US forces have opened fire on Syrian militias backed by Tehran three times in the past month. All of the incidents took place at al-Tanf, a remote desert outpost near the border with Iraq and Jordan, where US and British special operations forces have been training Syrian rebel fighters.
The series of clashes has demonstrated how the eastern Syrian desert is becoming an arena for confrontation between the US and Iran, a potential flashpoint alongside Yemen. Following the attacks on Damascus positions, an operational headquarters of the allied forces of the Syrian government army threatened the US-led coalition with a retaliatory strike.
Observers point out that the Trump administration's policy on Iran recalls the hardline policy of the George W. Bush era, and that now Washington is ready to intensify its activities to fight Iranian influence in the Middle East.
Throughout the 2016 US presidential campaign, Donald Trump criticized Obama for being "too soft" on Iran, and for allowing it to gain strength in the region. Since his inauguration, Trump has maintained his anti-Iranian rhetoric, and the first foreign trip of his presidency was to Saudi Arabia, where he accused Tehran of sponsoring global terrorism and called on the region isolate the Islamic republic as the main adversary of the Gulf monarchies.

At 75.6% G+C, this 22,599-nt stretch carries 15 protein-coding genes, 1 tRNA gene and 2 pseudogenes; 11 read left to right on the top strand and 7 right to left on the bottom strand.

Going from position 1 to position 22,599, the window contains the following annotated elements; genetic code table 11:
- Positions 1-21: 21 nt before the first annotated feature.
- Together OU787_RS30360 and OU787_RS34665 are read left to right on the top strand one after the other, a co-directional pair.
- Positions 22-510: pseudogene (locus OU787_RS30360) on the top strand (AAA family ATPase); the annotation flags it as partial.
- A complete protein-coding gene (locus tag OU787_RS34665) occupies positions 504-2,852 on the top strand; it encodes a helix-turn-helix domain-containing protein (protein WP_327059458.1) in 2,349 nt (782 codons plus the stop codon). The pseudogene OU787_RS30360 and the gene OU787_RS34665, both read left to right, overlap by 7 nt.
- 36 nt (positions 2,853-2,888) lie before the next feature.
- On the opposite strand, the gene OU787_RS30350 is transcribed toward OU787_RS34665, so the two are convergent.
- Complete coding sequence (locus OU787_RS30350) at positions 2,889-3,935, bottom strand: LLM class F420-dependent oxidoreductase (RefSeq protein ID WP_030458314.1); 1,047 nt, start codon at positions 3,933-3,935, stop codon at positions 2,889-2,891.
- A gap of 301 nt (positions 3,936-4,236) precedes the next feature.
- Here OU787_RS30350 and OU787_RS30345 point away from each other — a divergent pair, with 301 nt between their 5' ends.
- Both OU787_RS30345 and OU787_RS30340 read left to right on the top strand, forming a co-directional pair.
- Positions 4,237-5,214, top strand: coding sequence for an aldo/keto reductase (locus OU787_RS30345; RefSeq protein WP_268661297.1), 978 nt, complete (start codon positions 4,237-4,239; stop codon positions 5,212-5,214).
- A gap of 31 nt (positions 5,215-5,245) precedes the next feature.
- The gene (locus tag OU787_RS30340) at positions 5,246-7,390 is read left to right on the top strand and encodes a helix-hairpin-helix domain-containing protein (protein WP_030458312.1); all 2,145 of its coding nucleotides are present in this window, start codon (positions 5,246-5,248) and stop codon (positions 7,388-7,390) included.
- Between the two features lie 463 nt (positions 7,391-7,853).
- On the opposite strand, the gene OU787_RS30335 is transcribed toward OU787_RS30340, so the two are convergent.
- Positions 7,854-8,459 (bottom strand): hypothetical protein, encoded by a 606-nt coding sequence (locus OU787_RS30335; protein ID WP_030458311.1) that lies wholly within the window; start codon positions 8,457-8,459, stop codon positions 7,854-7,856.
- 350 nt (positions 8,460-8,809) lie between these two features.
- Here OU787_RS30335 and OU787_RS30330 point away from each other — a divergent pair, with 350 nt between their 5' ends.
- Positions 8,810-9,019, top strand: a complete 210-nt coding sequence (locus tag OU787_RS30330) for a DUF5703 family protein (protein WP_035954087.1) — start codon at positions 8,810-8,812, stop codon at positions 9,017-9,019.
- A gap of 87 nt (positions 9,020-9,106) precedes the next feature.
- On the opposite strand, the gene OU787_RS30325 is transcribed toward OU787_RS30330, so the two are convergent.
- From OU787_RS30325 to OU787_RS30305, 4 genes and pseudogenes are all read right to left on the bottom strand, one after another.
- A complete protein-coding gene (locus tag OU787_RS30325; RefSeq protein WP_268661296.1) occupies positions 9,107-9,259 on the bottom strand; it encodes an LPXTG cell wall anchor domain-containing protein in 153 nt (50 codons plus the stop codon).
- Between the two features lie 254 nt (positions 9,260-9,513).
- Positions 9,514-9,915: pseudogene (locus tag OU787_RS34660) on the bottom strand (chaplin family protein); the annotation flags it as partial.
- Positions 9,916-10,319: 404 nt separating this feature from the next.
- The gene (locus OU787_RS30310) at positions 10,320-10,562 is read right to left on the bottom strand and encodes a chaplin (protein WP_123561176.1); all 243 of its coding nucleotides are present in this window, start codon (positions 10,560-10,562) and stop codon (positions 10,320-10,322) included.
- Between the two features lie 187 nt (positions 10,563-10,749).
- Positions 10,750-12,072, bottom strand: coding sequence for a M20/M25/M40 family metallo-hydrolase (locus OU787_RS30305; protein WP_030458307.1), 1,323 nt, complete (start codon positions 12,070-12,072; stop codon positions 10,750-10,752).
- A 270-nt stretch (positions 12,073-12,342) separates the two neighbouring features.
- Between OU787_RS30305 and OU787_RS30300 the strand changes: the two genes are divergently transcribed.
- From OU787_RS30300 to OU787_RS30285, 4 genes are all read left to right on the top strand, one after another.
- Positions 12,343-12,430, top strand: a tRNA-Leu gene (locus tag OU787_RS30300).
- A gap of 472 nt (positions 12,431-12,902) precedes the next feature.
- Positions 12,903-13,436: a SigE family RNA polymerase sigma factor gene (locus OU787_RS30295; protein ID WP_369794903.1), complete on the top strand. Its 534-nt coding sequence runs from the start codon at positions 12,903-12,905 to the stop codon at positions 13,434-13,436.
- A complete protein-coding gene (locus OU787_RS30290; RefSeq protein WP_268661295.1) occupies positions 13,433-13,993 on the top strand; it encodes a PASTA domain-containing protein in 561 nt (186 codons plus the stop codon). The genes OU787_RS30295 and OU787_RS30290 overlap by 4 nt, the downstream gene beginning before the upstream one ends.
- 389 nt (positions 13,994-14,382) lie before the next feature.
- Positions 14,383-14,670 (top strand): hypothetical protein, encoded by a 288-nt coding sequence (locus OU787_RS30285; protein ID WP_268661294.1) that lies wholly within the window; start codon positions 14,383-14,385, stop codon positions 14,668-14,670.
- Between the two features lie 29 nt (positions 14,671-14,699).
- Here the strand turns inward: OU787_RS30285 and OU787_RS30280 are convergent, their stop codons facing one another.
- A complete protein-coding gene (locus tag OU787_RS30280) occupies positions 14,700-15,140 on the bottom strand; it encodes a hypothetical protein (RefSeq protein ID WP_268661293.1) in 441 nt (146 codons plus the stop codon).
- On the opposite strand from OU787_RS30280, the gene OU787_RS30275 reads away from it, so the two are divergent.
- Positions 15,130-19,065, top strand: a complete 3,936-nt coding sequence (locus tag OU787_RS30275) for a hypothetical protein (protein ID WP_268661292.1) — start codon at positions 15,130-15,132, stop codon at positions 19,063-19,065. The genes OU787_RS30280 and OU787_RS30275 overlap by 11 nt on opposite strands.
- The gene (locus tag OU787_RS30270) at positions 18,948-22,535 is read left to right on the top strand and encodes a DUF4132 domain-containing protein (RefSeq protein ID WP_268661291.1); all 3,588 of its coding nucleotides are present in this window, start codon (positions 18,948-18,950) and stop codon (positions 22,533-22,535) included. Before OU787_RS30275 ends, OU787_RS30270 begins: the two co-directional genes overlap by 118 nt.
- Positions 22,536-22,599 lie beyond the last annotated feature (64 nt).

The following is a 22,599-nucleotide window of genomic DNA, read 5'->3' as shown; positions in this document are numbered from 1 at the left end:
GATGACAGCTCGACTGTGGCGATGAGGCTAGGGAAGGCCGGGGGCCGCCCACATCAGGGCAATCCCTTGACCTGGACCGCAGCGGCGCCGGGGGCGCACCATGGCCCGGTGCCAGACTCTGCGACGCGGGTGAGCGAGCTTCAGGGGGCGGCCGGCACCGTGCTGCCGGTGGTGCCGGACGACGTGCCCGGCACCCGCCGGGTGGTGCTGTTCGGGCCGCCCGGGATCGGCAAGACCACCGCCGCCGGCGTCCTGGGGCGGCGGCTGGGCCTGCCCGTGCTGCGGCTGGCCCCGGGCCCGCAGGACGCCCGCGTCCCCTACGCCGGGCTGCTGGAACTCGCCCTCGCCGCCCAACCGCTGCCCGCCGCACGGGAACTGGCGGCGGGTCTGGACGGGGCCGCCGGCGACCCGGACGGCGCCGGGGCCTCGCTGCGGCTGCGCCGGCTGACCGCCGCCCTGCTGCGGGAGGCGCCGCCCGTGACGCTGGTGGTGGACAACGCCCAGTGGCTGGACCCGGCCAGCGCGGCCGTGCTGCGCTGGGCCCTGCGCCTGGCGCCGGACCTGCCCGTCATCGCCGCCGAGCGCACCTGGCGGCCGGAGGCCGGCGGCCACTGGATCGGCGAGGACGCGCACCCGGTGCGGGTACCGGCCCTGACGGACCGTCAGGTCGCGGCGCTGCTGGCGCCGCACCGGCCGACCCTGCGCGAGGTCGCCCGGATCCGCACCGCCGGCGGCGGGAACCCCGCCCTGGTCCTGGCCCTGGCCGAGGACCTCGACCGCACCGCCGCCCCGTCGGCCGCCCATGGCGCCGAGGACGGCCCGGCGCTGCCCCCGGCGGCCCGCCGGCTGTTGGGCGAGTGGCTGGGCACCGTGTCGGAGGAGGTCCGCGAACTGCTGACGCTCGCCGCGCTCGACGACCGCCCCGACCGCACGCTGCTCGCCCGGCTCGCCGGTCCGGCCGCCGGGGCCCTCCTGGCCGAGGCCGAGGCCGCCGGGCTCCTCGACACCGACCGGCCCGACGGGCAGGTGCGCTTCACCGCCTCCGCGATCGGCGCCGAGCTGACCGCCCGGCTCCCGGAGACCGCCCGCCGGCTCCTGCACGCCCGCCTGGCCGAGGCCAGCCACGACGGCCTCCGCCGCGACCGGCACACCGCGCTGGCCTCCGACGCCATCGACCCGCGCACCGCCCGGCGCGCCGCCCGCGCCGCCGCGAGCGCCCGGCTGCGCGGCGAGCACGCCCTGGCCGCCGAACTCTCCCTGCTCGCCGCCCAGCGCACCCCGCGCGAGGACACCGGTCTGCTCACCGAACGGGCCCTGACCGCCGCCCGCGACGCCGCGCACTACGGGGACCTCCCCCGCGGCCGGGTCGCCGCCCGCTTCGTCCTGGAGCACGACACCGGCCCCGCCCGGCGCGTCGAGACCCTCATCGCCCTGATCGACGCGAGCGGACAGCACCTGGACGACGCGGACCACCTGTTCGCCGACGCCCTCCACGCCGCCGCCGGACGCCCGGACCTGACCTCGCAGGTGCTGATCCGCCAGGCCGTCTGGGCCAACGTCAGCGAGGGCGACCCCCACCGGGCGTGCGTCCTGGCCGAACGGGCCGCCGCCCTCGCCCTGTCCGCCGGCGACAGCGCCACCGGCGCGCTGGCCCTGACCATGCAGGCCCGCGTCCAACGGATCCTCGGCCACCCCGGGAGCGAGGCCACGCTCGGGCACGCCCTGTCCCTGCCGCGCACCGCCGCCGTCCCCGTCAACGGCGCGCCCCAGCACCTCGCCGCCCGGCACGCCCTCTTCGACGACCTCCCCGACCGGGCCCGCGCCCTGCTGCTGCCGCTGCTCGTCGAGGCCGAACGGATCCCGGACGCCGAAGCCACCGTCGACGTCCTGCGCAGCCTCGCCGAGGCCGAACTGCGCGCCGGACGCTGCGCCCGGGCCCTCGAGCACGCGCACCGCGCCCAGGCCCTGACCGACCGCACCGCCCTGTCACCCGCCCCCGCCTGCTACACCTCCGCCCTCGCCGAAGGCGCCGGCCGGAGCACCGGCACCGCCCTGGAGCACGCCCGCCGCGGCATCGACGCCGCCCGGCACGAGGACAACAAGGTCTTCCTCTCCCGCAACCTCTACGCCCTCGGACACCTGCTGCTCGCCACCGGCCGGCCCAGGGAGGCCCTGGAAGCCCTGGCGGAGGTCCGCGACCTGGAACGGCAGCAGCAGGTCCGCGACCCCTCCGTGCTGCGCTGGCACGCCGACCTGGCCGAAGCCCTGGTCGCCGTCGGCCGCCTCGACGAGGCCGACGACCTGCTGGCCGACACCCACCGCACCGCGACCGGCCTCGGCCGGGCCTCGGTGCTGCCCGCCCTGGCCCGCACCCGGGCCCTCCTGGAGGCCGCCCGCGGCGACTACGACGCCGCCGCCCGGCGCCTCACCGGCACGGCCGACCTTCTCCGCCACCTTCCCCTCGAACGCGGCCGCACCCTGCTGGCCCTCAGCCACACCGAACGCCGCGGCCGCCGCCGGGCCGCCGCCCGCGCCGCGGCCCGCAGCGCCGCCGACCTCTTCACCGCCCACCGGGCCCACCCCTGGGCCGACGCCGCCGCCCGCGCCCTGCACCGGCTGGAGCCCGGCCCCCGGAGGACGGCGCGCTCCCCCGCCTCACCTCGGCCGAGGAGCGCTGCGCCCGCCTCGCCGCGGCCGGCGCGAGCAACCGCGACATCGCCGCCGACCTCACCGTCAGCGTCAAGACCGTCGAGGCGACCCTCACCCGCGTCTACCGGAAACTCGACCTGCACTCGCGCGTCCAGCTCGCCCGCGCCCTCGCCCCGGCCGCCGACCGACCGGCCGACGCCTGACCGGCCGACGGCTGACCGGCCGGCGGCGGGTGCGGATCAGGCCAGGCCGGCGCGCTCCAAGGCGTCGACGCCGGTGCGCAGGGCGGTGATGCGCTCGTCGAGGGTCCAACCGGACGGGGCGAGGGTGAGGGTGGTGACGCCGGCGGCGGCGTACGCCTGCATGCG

"We underscore that states that sponsor terrorism risk falling victim to the evil they promote," the US president remarked after Tehran suffered a terrorist attack on 7 June that killed 17 and injured over 40 people.
"By going to Saudi Arabia and declaring there was going to be an all-out isolation of Iran… not only did Trump close the window for an all-inclusive dialogue, but he also opened up a window for a potential war with Iran," Trita Parsi, head of the National Iranian American Council and author of the book, "Losing an Enemy: Obama, Iran and the Triumph of Diplomacy," told the Guardian.
Trump has not delivered on his campaign threat to "rip up" the nuclear deal signed between Iran and world powers in July 2015, but he has shown a readiness to take a more aggressive and confrontational approach with the Islamic Republic, while Republicans in Congress have called for new sanctions that would put the agreement's survival at risk.
"Three of the most dangerous places on earth today are in Yemen, the area between eastern Syria and western Iraq and the halls of the US Congress," said Robert Malley, a senior Obama White House official who helped negotiate the nuclear deal, as cited by the Guardian.
"At this point what I'm hearing from the Iranians is they are determined to play it cool, not overreact to what the US does, and show they are the ones who are being fully compliant. At some point, it may well be the supreme leader decides: ‘We are going to do something.'"
Ilan Goldenberg, a former state department and defense official, cautioned that a fierce collision between Iran and the US may happen as soon as the "tolerance that Shia Iranian-supported groups and American-supported groups have shown for each other" fades as Daesh disappears off the map.
His predictions were echoed by Jennifer Cafarella, an expert on the conflict at the Institute for the Study of War, who said that "the larger picture…is the war after [Daesh], the war to dominate the security sphere after the recapture of Mosul."